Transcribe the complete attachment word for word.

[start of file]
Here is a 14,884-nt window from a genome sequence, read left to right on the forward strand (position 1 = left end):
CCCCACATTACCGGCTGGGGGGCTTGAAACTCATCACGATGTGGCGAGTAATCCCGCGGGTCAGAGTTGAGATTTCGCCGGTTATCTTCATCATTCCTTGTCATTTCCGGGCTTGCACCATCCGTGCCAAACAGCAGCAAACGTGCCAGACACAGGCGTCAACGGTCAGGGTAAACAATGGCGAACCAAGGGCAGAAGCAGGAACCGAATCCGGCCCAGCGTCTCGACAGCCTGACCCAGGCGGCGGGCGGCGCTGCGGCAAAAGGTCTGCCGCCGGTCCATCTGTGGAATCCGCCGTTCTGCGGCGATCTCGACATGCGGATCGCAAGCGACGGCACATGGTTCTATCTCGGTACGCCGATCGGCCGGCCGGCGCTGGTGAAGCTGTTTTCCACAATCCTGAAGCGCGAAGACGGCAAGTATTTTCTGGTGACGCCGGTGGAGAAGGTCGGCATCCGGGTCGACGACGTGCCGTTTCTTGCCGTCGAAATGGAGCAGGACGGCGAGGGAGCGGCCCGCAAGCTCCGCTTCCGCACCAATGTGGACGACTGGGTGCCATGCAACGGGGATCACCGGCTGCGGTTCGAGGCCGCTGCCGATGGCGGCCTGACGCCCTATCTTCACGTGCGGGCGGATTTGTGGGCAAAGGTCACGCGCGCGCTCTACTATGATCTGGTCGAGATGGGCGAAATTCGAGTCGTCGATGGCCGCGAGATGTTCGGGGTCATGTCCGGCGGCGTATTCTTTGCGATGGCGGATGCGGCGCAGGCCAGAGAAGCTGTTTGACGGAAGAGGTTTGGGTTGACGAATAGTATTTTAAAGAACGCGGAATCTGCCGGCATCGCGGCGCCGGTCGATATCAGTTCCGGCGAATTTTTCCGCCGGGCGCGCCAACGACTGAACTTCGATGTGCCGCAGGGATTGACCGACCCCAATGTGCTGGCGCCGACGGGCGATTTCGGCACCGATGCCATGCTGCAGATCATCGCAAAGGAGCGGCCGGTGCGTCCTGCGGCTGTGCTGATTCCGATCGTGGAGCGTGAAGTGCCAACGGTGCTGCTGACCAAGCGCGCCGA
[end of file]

Here is a 14,884-nt window from a genome sequence, read left to right on the forward strand (position 1 = left end):
CCCCACATTACCGGCTGGGGGGCTTGAAACTCATCACGATGTGGCGAGTAATCCCGCGGGTCAGAGTTGAGATTTCGCCGGTTATCTTCATCATTCCTTGTCATTTCCGGGCTTGCACCATCCGTGCCAAACAGCAGCAAACGTGCCAGACACAGGCGTCAACGGTCAGGGTAAACAATGGCGAACCAAGGGCAGAAGCAGGAACCGAATCCGGCCCAGCGTCTCGACAGCCTGACCCAGGCGGCGGGCGGCGCTGCGGCAAAAGGTCTGCCGCCGGTCCATCTGTGGAATCCGCCGTTCTGCGGCGATCTCGACATGCGGATCGCAAGCGACGGCACATGGTTCTATCTCGGTACGCCGATCGGCCGGCCGGCGCTGGTGAAGCTGTTTTCCACAATCCTGAAGCGCGAAGACGGCAAGTATTTTCTGGTGACGCCGGTGGAGAAGGTCGGCATCCGGGTCGACGACGTGCCGTTTCTTGCCGTCGAAATGGAGCAGGACGGCGAGGGAGCGGCCCGCAAGCTCCGCTTCCGCACCAATGTGGACGACTGGGTGCCATGCAACGGGGATCACCGGCTGCGGTTCGAGGCCGCTGCCGATGGCGGCCTGACGCCCTATCTTCACGTGCGGGCGGATTTGTGGGCAAAGGTCACGCGCGCGCTCTACTATGATCTGGTCGAGATGGGCGAAATTCGAGTCGTCGATGGCCGCGAGATGTTCGGGGTCATGTCCGGCGGCGTATTCTTTGCGATGGCGGATGCGGCGCAGGCCAGAGAAGCTGTTTGACGGAAGAGGTTTGGGTTGACGAATAGTATTTTAAAGAACGCGGAATCTGCCGGCATCGCGGCGCCGGTCGATATCAGTTCCGGCGAATTTTTCCGCCGGGCGCGCCAACGACTGAACTTCGATGTGCCGCAGGGATTGACCGACCCCAATGTGCTGGCGCCGACGGGCGATTTCGGCACCGATGCCATGCTGCAGATCATCGCAAAGGAGCGGCCGGTGCGTCCTGCGGCTGTGCTGATTCCGATCGTGGAGCGTGAAGTGCCAACGGTGCTGCTGACCAAGCGCGCCGA